Mean - the sum of the items in a set of data divided by the number of items in the set; the average (The mean of {1,1,1,2,4,6,6} is 3 since (1 + 1 + 1 + 2 + 4 + 6 + 6) ÷ 7 = 3.)

Median - the middle number in a set of ordered data (The median of {1,1,1,2,4,6,6} is 2 since 2 is the middle number when all of the numbers are placed in order. If there are an even number of numbers, the median is the mean of the two middle numbers.)

Meson - particle made of a quark and an antiquark that is thought to bind protons and neutrons together inside the nucleus of an atom

Microscope - an optical instrument that uses a combination of lenses to produce magnified images of very small objects

Mixture - a substance composed of two or more components, each of which retain its own properties (A salad is a mixture of vegetables.)

Mode - the data item that occurs the most often in a set of data (The mode of {1,1,1,2,4,6,6} is 1 since 1 is the number that appears most often.)

Molecule - two or more elements that are chemically joined (Water is a molecule made from two atoms of Hydrogen and one atom of Oxygen.)

Negative - having a minus charge (Negative charges are attracted to positive charges and are repelled by other negative charges.)

Neutral - having no charge

Neutron - a neutral particle made of three quarks found in the nucleus of an atom

Nitrogen - a colorless, odorless, tasteless gas which makes up 78% of the air (Nitrogen is a gas at room temperature and becomes a liquid at about 77 K, -196°C or -321°F.)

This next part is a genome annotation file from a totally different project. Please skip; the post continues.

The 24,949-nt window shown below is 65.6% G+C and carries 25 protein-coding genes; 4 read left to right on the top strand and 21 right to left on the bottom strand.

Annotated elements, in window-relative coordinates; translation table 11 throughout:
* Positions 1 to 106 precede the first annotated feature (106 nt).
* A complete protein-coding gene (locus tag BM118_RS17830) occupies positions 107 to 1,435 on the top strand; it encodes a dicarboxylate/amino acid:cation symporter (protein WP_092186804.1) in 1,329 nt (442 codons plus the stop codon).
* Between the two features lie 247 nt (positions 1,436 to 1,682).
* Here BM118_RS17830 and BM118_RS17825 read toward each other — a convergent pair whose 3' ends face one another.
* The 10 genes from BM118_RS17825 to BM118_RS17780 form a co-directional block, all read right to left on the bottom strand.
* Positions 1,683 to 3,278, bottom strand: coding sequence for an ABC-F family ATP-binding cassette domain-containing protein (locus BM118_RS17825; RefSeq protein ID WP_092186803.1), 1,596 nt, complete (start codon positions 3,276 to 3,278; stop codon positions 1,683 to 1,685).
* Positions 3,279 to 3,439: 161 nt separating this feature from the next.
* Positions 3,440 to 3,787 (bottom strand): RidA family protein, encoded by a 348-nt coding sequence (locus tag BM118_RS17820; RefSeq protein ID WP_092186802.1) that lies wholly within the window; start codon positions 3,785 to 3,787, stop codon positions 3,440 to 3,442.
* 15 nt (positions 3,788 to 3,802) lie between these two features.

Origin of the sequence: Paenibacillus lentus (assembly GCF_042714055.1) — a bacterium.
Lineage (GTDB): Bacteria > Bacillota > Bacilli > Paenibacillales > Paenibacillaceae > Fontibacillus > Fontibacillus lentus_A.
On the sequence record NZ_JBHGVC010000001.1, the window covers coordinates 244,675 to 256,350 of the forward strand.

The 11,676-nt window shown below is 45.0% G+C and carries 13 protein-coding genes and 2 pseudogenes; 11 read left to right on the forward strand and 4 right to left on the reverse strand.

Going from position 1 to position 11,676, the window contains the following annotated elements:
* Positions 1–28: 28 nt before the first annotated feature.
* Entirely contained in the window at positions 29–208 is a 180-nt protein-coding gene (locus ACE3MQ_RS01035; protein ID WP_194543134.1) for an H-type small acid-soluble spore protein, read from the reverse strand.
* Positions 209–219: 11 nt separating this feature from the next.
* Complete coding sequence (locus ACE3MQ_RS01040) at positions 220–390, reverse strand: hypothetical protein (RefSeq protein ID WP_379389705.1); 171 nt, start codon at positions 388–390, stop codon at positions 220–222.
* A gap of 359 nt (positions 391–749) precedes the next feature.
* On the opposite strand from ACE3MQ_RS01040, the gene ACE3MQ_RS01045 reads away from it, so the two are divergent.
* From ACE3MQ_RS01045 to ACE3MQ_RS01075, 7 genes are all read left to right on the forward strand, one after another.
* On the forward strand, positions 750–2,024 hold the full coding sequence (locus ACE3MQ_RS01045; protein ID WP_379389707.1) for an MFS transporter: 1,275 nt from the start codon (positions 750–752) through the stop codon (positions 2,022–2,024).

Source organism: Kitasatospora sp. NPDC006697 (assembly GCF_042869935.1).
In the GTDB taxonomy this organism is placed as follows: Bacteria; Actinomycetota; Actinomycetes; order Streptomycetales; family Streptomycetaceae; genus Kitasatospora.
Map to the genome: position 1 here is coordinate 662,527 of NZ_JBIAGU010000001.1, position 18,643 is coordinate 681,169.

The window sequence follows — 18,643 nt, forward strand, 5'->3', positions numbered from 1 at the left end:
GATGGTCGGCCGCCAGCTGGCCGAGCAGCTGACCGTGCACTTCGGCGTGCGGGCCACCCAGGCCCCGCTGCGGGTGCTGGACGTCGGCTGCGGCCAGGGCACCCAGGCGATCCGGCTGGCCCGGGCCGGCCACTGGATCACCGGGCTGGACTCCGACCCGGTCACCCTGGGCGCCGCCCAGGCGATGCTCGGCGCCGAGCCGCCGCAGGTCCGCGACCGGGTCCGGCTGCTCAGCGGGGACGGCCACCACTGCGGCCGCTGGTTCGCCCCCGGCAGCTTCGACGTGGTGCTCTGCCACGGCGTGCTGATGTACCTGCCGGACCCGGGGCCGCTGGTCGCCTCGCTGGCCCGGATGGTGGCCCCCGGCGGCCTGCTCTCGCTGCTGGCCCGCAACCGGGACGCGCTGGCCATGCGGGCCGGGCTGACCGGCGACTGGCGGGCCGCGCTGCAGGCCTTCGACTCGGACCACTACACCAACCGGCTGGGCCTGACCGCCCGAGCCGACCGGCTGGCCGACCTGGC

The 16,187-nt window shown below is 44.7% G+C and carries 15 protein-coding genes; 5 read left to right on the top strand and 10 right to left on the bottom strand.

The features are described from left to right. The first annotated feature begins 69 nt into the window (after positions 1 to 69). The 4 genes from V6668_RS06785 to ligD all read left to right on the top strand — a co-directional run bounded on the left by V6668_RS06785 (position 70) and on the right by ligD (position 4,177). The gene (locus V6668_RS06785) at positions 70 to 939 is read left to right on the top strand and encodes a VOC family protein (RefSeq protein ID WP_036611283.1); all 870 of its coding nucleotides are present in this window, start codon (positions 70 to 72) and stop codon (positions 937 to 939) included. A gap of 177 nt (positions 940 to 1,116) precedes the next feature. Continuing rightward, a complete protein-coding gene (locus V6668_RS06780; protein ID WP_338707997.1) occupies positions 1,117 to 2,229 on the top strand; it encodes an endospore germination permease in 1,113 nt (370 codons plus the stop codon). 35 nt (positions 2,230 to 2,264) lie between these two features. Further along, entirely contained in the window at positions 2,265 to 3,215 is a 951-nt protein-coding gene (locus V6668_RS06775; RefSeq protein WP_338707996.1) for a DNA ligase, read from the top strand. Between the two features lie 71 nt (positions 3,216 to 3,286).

Nuclear Physics - the science of studying the nucleus of the atom

Nucleon - a proton or a neutron

Nucleus - the central part of an atom, which makes up 99.9% of the atom's mass

Observation - the use of one's senses to learn something new

Orbit - the path an object follows as it travels around another object

Particle - a very small piece or part; an indivisible object

Physical Change - a change that affects the size, shape or color of a substance but does not affect its composition

Physics - the study of matter, energy and force

Plasma - a very hot, gas-like state of matter

Pole - the place on a magnet where the magnetic field is strongest

Positive - having a plus charge (Positive charges are attracted to negative charges and are repelled by other positive charges.)

Probe - an object or device used to investigate the unknown

Property - any characteristic or attribute of an object or substance

Proton - a positively charged particle found in the nucleus of an atom

Prototype - an original type that serves as a model for later examples

Quadrant - one quarter of the coordinate plane (The x- and y-axes divide the coordinate plane into four quadrants.)

Qualitative - observations that do not involve measurements and numbers ("My brother is shorter than my sister," is a qualitative observation.)

Quantitative - observations that involve measurements and numbers ("My brother is 30cm shorter than my sister," is a quantitative observation.)

Quark - one of the two basic building blocks of matter (Scientists have discovered six different kinds of quarks: Top, Bottom, Up, Down, Strange and Charm.)